The jurist, Ronald Dworkin, once described the vehemence of the dispute over abortion as ‘America’s new version of the terrible seventeenth-century European civil wars of religion. Opposing armies march down streets or pack themselves into protests at abortion clinics, courthouses, and the White House, screaming at and spitting on and loathing one another. Abortion is tearing America apart.’
That’s exactly what we see today. The US Supreme Court’s 1973 Roe decision has, of course, for almost half a century been an ideological football. Last week’s leaked draft of what appears to be a volte face by the Court merely revived the acrimony and rancour that the issue inexorably generates.
In his draft opinion Justice Alito described Roe as ‘egregiously wrong from the start’ because ‘a right to abortion is not deeply rooted in the Nation’s history and traditions.’
This may be so, but there is a deeper flaw in the historic decision. It is to do with the right to privacy. While the absence of constitutional or historical support for the right to abortion is a compelling ground on which to question its cogency, recruiting the concept of ‘privacy’ to uphold a woman’s choice to abort a foetus is a ‘category error.’
Judges have deployed the invented idea of ‘decisional privacy’ to protect the exercise of personal choice in respect of matters such as the use of contraception, sexual preference, and, of course, abortion – in the name of the right to privacy.
It is easy to see why this mistake has occurred. Freedom to make these sorts of personal choices without government interference does resemble the right to privacy or ‘private life’ encapsulated in the elastic ‘right to be let alone’ that launched the privacy debate in late nineteenth century America. But the courts have confused individual autonomy with privacy. In other words, the fact that these are recognised as private choices shielded from public interference does not lead ineluctably to their being described as ‘privacy’ issues.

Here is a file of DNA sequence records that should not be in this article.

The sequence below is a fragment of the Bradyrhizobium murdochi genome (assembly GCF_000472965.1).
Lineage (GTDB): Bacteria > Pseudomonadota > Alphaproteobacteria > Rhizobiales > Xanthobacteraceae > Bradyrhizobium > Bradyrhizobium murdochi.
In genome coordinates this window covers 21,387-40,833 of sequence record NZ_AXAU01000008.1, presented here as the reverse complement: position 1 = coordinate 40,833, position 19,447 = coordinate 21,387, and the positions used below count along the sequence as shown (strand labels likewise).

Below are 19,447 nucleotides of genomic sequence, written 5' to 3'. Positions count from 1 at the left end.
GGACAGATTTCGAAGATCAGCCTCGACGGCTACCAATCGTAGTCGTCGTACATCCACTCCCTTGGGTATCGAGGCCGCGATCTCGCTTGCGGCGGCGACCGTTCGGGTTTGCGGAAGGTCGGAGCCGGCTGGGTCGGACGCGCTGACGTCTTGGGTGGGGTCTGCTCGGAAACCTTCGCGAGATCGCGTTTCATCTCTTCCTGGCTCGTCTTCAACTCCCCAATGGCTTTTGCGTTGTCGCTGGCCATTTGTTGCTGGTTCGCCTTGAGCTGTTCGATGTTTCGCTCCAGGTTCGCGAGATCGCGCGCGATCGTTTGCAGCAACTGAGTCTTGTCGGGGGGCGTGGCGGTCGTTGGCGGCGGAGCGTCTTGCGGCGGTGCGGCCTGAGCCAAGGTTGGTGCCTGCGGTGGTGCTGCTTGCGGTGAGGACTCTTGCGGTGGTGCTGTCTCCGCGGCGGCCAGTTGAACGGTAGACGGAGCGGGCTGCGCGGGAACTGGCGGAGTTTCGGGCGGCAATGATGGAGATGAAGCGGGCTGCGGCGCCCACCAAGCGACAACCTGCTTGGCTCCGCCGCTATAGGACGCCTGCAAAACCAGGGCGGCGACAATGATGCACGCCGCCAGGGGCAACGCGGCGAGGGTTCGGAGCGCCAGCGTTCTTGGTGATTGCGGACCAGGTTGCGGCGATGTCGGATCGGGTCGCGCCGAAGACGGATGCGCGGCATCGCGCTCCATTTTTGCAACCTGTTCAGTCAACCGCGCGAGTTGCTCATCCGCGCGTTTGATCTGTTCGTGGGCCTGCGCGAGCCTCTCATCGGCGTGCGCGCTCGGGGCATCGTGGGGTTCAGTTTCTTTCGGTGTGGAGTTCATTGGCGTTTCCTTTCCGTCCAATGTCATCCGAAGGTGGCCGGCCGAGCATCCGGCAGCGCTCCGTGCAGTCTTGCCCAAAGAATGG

This may seem semantic legal pedantry. But to conflate ‘privacy’ with autonomy is to ignore the crucial nature of the right to privacy which principally concerns the protection of intimate or sensitive facts about us. Allowing it to develop into an amorphous concept to be promiscuously applied to a diverse collection of issues saps it of its core meaning.
Privacy emerged in the United States as common law right which recognised that defendants could be liable for a number of new wrongs, including intrusion (typically by electronic devices) into their homes or workplaces, and unwanted publicity given to intimate facts by, in particular, the press.
This development has, more or less, been followed by our courts, often adopting the approach espoused by the European Court of Human Rights, including, unhappily, some of the bloated abstractions of Article eight of the European Convention on Human Rights (the text of our own – mercifully, soon to be replaced – Human Rights Act). But, so far at least, they have resisted recognising the specious notion of ‘decisional privacy’. English judges have largely confined the application of Article eight to the ‘misuse of personal information’, which should continue to be the principal concern of any sensible approach to the protection of privacy.
The same restraint cannot be said of the European Court of Human Rights which has, for example, deployed the notion of ‘private life’ in Article eight to protect the right to sleep, and the right to ‘establish and develop relationships …for the development and fulfilment of one’s own personality’. This incoherence does not help to solve the central privacy problem: protecting our personal information from misuse especially online. The more voluminous the concept, the less likely is its intelligible expression and, hence, legal recognition. Moreover, it inflicts collateral damage on competing rights, particularly freedom of expression. An inflated, imprecise notion of privacy is already showing signs of encroaching on free speech in our courts.
Roe is the slender thread by which the right of American women to a lawful abortion hangs. It never should have been; the matter is one of autonomy not privacy. This is well captured, if crudely, by the hostile moral contest between ‘pro-choice’ and ‘pro-life’ groups. A re-assessment of Roe triggered by Alito’s forceful opinion could result in the formulation of a clearer conception of ‘privacy’ which would benefit not only that right but other related, competing values. This, however, seems unlikely.
An American colleague once reminded me that since a federal law on abortion would never be passed by Congress in a deeply divided society, Roe was the only way to guarantee the right to abortion. This may be true and the subject may have to remain in the hands of state legislatures, as is increasingly the case. But isn’t that the point of a democratic federal system?